This is not an academic discussion in an investment textbook. Rather, it is a current holding in many investors' portfolios - maybe even your own. As such, we must now ask ourselves some hard questions. At what price did we enter silver? How long will we need to stay? Will it be a year or two, or more before we revisit these recent tops, or do the recent sharp declines reflect a longer fall to much lower lows?
None of us will know the answer definitively until the future has passed and the time to act will have come and gone. Still, we need to ask ourselves, "Am I a silver investor, ready to "hold on for the long term," or do I have more of a trading mindset? If we are investors, then we need to remember that there are other markets to trade and taking losses is part of life. If we are married to silver, our choices are more limited, and we may have to endure greater losses and longer timeframes before we'll profit. While we may get a fast rebound to new highs, the lessons from the March 2004 top, as well as other parabolic spikes, does not support that probability.
All of this, of course, leads us to our second proposition.
Proposition # 2 - Have an Exit Strategy
In the Bible, the author of Ecclesiastes states, "There is a time to plant and a time to uproot...a time to search and a time to give up, a time to keep and a time to throw away." Clearly, to those who aim to profit in the markets, entry and exit points matter. With so many investors holding to a "buy-and-hold strategy," we will focus on the need to sell. Having an exit strategy means that we buy with selling in mind. Hopefully, we arrive at the party early with a mind toward leaving, and as such, we continuously keep our eyes on the door.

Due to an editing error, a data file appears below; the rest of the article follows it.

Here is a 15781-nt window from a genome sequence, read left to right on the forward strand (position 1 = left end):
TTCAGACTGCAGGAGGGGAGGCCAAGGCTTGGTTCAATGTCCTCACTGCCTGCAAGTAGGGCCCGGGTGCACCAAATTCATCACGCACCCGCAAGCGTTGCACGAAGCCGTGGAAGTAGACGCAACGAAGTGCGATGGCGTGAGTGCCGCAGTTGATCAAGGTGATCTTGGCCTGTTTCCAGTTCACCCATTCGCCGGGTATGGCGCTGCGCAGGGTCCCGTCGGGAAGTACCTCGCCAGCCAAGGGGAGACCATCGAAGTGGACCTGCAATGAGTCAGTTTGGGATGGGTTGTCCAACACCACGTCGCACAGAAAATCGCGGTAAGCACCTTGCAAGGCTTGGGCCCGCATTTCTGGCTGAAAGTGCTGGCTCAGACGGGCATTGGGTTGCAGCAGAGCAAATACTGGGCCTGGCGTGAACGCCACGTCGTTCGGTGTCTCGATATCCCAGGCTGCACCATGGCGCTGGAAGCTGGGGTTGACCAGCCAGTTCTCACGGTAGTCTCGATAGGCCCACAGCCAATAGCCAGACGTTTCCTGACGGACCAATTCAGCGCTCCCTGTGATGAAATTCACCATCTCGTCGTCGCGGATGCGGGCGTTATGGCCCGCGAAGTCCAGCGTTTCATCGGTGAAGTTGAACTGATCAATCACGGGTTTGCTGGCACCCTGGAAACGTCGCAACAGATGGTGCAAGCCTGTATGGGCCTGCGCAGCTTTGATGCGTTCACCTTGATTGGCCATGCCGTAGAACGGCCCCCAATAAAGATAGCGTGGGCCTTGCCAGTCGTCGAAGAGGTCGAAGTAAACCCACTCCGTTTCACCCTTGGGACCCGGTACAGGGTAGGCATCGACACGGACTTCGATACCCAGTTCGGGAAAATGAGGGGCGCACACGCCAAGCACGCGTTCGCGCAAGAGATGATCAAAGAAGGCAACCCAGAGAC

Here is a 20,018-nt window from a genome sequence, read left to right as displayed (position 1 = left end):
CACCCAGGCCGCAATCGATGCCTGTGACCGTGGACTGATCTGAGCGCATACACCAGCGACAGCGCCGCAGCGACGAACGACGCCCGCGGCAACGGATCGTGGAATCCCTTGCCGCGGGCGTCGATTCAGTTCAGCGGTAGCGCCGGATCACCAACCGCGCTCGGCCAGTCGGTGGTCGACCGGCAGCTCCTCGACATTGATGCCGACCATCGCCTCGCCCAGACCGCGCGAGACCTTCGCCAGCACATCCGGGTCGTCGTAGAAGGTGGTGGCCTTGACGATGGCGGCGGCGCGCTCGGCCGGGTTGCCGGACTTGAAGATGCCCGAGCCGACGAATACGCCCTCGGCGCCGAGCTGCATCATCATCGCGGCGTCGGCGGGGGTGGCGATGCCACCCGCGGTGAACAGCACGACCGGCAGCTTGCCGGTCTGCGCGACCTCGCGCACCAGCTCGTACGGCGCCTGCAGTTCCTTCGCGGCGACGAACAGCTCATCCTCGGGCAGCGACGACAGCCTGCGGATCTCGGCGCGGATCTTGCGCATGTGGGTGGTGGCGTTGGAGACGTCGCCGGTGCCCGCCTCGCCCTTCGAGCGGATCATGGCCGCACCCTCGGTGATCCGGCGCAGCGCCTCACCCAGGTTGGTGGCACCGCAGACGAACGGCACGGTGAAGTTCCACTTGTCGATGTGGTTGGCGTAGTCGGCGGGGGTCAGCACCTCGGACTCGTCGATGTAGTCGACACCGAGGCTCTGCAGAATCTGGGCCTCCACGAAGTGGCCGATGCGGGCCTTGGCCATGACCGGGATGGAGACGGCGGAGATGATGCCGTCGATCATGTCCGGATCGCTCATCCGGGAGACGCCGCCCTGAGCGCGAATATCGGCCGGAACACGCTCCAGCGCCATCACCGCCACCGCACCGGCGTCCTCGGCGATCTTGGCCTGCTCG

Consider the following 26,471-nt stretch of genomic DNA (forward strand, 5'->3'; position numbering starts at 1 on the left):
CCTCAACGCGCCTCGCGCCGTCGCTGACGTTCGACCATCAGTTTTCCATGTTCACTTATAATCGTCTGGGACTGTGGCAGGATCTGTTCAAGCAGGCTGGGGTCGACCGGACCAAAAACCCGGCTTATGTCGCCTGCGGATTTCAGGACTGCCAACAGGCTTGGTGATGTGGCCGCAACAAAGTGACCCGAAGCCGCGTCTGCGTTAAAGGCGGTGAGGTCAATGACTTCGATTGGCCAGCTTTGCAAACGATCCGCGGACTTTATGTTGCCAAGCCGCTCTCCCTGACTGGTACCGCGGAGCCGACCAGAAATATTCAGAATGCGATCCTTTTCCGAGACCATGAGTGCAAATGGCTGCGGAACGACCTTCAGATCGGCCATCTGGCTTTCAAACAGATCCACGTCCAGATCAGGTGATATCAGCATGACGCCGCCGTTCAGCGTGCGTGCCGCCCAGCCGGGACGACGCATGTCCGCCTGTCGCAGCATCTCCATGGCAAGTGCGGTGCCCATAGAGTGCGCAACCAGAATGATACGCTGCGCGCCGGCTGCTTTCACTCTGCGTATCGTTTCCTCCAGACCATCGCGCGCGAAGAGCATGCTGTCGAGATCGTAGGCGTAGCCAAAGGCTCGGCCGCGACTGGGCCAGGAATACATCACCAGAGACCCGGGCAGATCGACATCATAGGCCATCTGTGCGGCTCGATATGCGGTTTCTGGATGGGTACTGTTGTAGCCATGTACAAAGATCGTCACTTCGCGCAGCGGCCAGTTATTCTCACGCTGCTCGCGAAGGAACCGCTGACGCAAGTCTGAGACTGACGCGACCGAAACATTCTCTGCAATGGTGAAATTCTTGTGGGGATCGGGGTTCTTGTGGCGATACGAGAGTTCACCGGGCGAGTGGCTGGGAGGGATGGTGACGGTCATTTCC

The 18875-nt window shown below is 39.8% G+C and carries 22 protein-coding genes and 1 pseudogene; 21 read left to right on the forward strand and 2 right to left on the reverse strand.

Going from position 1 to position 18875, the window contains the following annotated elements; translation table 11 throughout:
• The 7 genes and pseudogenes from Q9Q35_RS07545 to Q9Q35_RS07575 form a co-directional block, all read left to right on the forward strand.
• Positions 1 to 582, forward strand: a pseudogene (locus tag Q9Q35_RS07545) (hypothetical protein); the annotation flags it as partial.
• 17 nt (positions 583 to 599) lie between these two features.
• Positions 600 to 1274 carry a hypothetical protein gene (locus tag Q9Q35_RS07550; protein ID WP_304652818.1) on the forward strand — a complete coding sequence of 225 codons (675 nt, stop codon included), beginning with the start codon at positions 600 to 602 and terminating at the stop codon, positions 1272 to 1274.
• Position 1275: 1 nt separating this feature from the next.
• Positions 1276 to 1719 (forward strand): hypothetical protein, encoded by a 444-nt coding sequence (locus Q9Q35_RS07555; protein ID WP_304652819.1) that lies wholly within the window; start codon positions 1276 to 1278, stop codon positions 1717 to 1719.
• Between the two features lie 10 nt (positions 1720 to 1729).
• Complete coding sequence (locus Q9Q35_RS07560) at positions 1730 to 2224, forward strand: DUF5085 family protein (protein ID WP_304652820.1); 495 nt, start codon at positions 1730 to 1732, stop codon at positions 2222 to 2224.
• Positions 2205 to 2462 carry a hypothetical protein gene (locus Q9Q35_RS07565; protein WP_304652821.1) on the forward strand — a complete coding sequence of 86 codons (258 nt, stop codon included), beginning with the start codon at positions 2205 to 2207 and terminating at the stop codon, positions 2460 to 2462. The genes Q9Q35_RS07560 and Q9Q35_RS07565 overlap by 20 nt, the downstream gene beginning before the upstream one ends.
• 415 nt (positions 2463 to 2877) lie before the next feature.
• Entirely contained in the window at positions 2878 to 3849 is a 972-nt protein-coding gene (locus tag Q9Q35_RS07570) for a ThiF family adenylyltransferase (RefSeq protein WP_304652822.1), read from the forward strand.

The best trading managers have their exit strategies set up well in advance of a given trade. This is nothing new. In his book, Hedgehogging, Barton Biggs notes the exit strategies of legendary traders Bernard Baruch and Jesse Livermore.
In his book, My Own Story, Baruch notes:
"In the stock market the first loss is usually the smallest. One of the worst mistakes anyone can make is to hold on blindly and refuse to admit that his judgment has been wrong." 1
In Trend Following, Michael Covel echoes Baruch. Covel states, "The problem we have with accepting a loss is that it forces us to admit we are wrong. We human beings just don't naturally like to be wrong." 2